Dear Choir,Tweet This
I realize that I am preaching directly to you with this note since those about whom I’ll write couldn’t care less. From you, dear choir, what I will ask is your righteous indignation and to give no quarter to these individuals. They will either rise or fall on their own merit into a bed of their own making somewhere outside of the privilege and responsibility of caring for patients in need. The Dude can no longer abide.
Going into a new facility, speaking with clinicians, and reading their notes has me crawling out of my skin. Observing a clinician day after day providing the same chair exercises and copying/pasting notes is at best lazy and at worst sniffing the foul odor of waste and abuse. Why does Medicare have all those rules again?
Let me illustrate the issue a little more clearly. Most folks are aware of the Technology Adoption Curve (fig. 1). The Innovators are positioned to the front-end extreme followed by Early Adopters, Early Majority, Late Majority, and Laggards. To note, the Laggards tend to “make decisions based on their own past experience and are often unable to take risks on new ideas. I propose that the very same curve which has helped to identify the technology-customer and explain how new tech has been so effectively integrated into our society is also applicable in similar proportions as in service industries. This absolutely includes healthcare. However, the implications of not purchasing the newest edition of the iPhone are vastly different than the potential dangers of practicing physical therapy, medicine, dentistry, etc… the same way and with the same “experience” we collectively had 30, 20, or even 10 years ago. I propose that being a Laggard and purporting to be a professional clinician are simply incompatible and unacceptable.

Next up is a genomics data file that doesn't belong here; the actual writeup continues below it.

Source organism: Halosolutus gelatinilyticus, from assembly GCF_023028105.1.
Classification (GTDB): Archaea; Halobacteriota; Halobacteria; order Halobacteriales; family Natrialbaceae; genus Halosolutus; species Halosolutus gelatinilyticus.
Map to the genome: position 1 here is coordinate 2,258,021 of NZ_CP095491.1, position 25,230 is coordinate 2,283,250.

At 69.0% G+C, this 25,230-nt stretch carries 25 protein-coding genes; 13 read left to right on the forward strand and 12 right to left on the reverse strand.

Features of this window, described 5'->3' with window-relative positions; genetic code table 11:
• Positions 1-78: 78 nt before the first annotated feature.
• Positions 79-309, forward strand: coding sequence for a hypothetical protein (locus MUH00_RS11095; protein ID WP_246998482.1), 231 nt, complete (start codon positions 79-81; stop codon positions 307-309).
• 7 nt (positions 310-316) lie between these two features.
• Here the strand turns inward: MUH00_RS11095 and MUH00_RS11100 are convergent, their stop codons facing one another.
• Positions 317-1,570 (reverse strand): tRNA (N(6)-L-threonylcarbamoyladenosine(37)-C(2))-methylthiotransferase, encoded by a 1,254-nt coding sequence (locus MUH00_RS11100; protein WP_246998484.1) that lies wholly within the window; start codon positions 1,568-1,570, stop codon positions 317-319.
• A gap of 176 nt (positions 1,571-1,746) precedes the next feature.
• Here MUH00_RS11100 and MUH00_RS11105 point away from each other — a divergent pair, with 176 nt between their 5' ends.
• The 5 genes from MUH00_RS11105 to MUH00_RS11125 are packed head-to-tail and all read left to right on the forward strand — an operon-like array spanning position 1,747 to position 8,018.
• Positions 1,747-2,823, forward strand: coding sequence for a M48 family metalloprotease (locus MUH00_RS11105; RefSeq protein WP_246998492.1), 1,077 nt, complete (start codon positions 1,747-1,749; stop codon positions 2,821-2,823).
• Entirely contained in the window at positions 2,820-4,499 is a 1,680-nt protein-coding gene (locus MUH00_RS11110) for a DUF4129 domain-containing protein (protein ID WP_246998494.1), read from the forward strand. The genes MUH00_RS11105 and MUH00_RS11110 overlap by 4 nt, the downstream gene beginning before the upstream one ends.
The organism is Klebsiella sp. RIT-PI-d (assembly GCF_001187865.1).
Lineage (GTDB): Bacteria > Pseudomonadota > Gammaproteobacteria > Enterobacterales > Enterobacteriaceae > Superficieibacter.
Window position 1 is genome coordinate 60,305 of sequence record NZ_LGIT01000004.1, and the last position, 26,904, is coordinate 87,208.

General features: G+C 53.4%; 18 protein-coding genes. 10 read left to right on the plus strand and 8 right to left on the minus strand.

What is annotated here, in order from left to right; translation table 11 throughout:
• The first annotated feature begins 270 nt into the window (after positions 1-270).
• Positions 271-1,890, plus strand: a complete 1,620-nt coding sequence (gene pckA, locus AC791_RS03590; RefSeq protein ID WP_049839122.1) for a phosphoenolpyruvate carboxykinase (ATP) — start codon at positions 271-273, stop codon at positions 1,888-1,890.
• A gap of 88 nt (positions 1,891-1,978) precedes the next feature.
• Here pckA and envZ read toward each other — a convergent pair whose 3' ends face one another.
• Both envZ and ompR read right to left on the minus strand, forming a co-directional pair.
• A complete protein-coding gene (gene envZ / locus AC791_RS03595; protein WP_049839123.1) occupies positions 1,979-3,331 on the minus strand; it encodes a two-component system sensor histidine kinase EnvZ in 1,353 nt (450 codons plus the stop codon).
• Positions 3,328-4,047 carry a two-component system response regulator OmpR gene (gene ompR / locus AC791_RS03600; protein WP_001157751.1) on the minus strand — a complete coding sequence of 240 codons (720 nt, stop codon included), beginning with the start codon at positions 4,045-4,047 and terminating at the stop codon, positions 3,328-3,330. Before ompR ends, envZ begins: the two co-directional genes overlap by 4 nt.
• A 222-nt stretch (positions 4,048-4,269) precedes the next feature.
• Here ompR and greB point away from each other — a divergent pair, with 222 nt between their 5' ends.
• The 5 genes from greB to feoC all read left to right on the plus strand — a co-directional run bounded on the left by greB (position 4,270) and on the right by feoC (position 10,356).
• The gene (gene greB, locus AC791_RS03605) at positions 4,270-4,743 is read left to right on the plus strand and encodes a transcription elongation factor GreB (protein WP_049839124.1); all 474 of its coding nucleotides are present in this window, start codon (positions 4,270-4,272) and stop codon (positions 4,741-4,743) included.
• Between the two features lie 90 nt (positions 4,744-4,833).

Unfortunately, much of our market – the general public, believe “a doctor is a doctor,” and clinical skill is a given. Today, the voice of the patient must be heard. You, dear choir, must represent their voice. It must be heard clearly in our offices among co-workers, in social circles, and with friends/family. While there may be some indication that this long-held belief may be changing, re-educating to include all actual and potential consumers of healthcare is